Below are 10 ONAMI webinars on topics from company formation to funding raising and to intellectual property that can enrich your life and business. We hope you find them useful.
Technology licensing negotiations are an important and often daunting prospect for inventors and entrepreneurs. Understanding university needs and objectives in advance, doing the homework on your business opportunity, and thinking ahead to future financings and company transactions will help you set accurate expectations and reach agreement more easily.
Sick’s deep experience in biotechnology and life sciences stems from an 18-year career at Invitrogen Corporation & Life Technologies, now part of Thermo Fischer Scientific. Today, he advises start-up and early-stage biotechnology companies on operations management and deal expertise. Key topics include:
Structure the company correctly so you don’t have to start over and do it again. Tippie's background is in operations and venture financing, with a specific focus on life sciences. He has been instrumental in facilitating acquisitions, public offerings, and venture funding with numerous early-stage companies. Key topics include:
Technology and market development are essential work for science startups. But just as important is company financial and legal structure. Early mistakes or poor choices can be costly or fatal later. There is a lot to decide: corporate form (LLC, C-Corp, S-Corp), equity ownership and vesting, compensation arrangements, employee and contractor agreements, IP/invention assignments and more. Veteran startup and venture fund attorney and CPA Jon Summers will help you start off in the right direction.
Blackstone has helped grow companies for over 30 years, working with organizations ranging from Fortune 500 corporations to entrepreneurial startups. He is a master marketer whose work has gained national media attention, such as on 60 Minutes. Key topics are:
What is the purpose of detailed financial statements when your company is pre-revenue, and everyone knows the revenue projections are wrong? Veteran angel investor and fund manager Susan Preston will show you how to use the three basic financial documents (balance sheet, income, and cash flow statements) to show investors that you have done your homework and are ready for serious consideration.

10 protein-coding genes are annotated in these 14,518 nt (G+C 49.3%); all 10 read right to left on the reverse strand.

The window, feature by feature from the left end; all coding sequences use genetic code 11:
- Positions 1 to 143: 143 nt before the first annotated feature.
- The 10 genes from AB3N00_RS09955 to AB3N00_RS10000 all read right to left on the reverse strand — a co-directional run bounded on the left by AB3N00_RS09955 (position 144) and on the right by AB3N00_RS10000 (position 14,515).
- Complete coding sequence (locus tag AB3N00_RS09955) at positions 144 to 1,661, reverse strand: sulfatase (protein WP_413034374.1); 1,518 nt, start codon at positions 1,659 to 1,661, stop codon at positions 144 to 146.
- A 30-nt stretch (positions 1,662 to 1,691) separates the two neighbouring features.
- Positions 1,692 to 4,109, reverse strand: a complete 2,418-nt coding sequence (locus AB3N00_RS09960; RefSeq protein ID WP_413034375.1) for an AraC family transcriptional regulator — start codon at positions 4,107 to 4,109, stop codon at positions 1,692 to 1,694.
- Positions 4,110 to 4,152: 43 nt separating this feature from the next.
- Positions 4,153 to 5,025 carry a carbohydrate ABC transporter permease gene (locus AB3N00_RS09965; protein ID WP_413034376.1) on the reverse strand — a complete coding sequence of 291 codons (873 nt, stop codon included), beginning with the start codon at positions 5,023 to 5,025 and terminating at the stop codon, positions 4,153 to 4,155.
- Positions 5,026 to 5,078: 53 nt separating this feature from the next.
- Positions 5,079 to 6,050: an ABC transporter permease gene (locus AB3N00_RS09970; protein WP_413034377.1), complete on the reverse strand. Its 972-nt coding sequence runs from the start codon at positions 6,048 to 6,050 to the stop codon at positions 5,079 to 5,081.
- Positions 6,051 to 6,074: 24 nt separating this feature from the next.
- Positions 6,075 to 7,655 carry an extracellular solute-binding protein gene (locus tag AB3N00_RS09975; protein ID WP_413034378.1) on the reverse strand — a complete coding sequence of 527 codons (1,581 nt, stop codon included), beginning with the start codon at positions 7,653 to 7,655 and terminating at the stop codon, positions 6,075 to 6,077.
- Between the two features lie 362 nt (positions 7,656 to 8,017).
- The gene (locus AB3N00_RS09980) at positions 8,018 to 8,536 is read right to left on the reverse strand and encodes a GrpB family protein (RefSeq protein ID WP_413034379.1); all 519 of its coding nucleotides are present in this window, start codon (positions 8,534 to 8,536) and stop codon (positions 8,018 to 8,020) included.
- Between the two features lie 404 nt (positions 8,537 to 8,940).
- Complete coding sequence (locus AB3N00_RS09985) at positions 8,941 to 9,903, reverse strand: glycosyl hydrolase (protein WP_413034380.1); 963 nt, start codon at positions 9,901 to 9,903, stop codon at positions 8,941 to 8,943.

The National Science Foundation (NSF) invested about $200 million this year into hundreds of startups and small businesses founded around innovative, high-risk technologies. These firms are working on the next generation of game-changing innovations in fields from synthetic biology to the internet of things to autonomous vehicles to bio-based materials. For most of these firms, NSF support represents the first outside funding into the company, and over three-quarters of them have five or fewer employees.
Prior to founding ONAMI in 2003, Skip established an innovation consulting practice in 2001. Before that, he was a senior executive and R&D director at Hewlett-Packard’s Corvallis facility. Key topics will include:
What happens behind the scenes when you contact an early-stage investor group (e.g. angel or VC firm) seeking your first round of funding? Investors are very careful with their investors and limited partner’s money. Assuming you have caught their interest, you should anticipate a lot of questions, document requests, independent market-technology-IP evaluation, and reference checks on key personnel.
Returning presenter Eric Boothe of Elevate Capital will present the ideal route to raising a round, including what it means to "soft circle" and "hard circle" money, and how to solicit and lock-in a lead investor. This session includes extra Q&A on this challenging part of launching a company.